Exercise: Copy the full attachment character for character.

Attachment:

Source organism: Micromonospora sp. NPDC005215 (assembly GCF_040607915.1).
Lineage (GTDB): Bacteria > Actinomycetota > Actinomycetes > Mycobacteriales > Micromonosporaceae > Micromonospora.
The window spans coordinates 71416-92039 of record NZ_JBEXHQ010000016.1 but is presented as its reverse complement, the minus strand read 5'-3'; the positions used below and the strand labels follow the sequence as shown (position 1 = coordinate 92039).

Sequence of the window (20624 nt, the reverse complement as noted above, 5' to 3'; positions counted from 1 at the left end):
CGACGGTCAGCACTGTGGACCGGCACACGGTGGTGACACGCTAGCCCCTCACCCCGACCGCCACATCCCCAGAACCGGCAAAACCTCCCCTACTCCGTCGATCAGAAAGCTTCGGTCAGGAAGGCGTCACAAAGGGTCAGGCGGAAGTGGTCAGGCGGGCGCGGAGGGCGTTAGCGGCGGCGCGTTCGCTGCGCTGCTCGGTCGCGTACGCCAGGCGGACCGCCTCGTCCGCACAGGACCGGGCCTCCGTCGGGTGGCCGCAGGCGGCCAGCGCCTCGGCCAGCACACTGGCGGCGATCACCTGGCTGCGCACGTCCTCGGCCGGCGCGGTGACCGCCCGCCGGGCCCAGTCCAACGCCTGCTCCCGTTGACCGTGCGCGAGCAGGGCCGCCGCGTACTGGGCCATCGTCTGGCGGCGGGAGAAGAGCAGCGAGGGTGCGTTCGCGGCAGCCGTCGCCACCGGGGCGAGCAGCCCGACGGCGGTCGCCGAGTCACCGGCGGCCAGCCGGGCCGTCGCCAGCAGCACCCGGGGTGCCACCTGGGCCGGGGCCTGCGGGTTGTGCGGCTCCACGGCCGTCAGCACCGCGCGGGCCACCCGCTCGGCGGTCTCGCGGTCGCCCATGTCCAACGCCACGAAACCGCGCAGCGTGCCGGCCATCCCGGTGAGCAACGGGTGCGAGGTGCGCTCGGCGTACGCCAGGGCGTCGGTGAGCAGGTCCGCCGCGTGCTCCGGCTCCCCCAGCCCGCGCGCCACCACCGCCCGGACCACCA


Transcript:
Source organism: Micromonospora sp. NPDC005215 (assembly GCF_040607915.1).
Lineage (GTDB): Bacteria > Actinomycetota > Actinomycetes > Mycobacteriales > Micromonosporaceae > Micromonospora.
The window spans coordinates 71416-92039 of record NZ_JBEXHQ010000016.1 but is presented as its reverse complement, the minus strand read 5'-3'; the positions used below and the strand labels follow the sequence as shown (position 1 = coordinate 92039).

Sequence of the window (20624 nt, the reverse complement as noted above, 5' to 3'; positions counted from 1 at the left end):
CGACGGTCAGCACTGTGGACCGGCACACGGTGGTGACACGCTAGCCCCTCACCCCGACCGCCACATCCCCAGAACCGGCAAAACCTCCCCTACTCCGTCGATCAGAAAGCTTCGGTCAGGAAGGCGTCACAAAGGGTCAGGCGGAAGTGGTCAGGCGGGCGCGGAGGGCGTTAGCGGCGGCGCGTTCGCTGCGCTGCTCGGTCGCGTACGCCAGGCGGACCGCCTCGTCCGCACAGGACCGGGCCTCCGTCGGGTGGCCGCAGGCGGCCAGCGCCTCGGCCAGCACACTGGCGGCGATCACCTGGCTGCGCACGTCCTCGGCCGGCGCGGTGACCGCCCGCCGGGCCCAGTCCAACGCCTGCTCCCGTTGACCGTGCGCGAGCAGGGCCGCCGCGTACTGGGCCATCGTCTGGCGGCGGGAGAAGAGCAGCGAGGGTGCGTTCGCGGCAGCCGTCGCCACCGGGGCGAGCAGCCCGACGGCGGTCGCCGAGTCACCGGCGGCCAGCCGGGCCGTCGCCAGCAGCACCCGGGGTGCCACCTGGGCCGGGGCCTGCGGGTTGTGCGGCTCCACGGCCGTCAGCACCGCGCGGGCCACCCGCTCGGCGGTCTCGCGGTCGCCCATGTCCAACGCCACGAAACCGCGCAGCGTGCCGGCCATCCCGGTGAGCAACGGGTGCGAGGTGCGCTCGGCGTACGCCAGGGCGTCGGTGAGCAGGTCCGCCGCGTGCTCCGGCTCCCCCAGCCCGCGCGCCACCACCGCCCGGACCACCA